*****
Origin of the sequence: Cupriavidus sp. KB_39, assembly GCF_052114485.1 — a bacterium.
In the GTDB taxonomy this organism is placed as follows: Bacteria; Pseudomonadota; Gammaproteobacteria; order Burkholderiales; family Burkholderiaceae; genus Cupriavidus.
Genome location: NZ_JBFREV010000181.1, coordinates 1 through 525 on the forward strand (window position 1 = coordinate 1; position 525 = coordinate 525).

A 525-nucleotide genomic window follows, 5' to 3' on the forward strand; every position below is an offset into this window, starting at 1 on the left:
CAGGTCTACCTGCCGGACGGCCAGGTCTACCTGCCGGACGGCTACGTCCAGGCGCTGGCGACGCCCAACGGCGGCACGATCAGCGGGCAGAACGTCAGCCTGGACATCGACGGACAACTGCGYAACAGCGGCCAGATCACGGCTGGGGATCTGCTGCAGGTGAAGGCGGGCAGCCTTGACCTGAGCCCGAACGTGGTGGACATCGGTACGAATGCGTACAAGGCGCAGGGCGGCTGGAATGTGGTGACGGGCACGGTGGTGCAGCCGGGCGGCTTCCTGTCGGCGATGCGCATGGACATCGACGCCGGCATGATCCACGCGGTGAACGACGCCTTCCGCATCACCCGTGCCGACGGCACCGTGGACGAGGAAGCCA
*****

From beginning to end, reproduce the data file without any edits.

Origin of the sequence: Cupriavidus sp. KB_39, assembly GCF_052114485.1 — a bacterium.
In the GTDB taxonomy this organism is placed as follows: Bacteria; Pseudomonadota; Gammaproteobacteria; order Burkholderiales; family Burkholderiaceae; genus Cupriavidus.
Genome location: NZ_JBFREV010000181.1, coordinates 1 through 525 on the forward strand (window position 1 = coordinate 1; position 525 = coordinate 525).

A 525-nucleotide genomic window follows, 5' to 3' on the forward strand; every position below is an offset into this window, starting at 1 on the left:
CAGGTCTACCTGCCGGACGGCCAGGTCTACCTGCCGGACGGCTACGTCCAGGCGCTGGCGACGCCCAACGGCGGCACGATCAGCGGGCAGAACGTCAGCCTGGACATCGACGGACAACTGCGYAACAGCGGCCAGATCACGGCTGGGGATCTGCTGCAGGTGAAGGCGGGCAGCCTTGACCTGAGCCCGAACGTGGTGGACATCGGTACGAATGCGTACAAGGCGCAGGGCGGCTGGAATGTGGTGACGGGCACGGTGGTGCAGCCGGGCGGCTTCCTGTCGGCGATGCGCATGGACATCGACGCCGGCATGATCCACGCGGTGAACGACGCCTTCCGCATCACCCGTGCCGACGGCACCGTGGACGAGGAAGCCA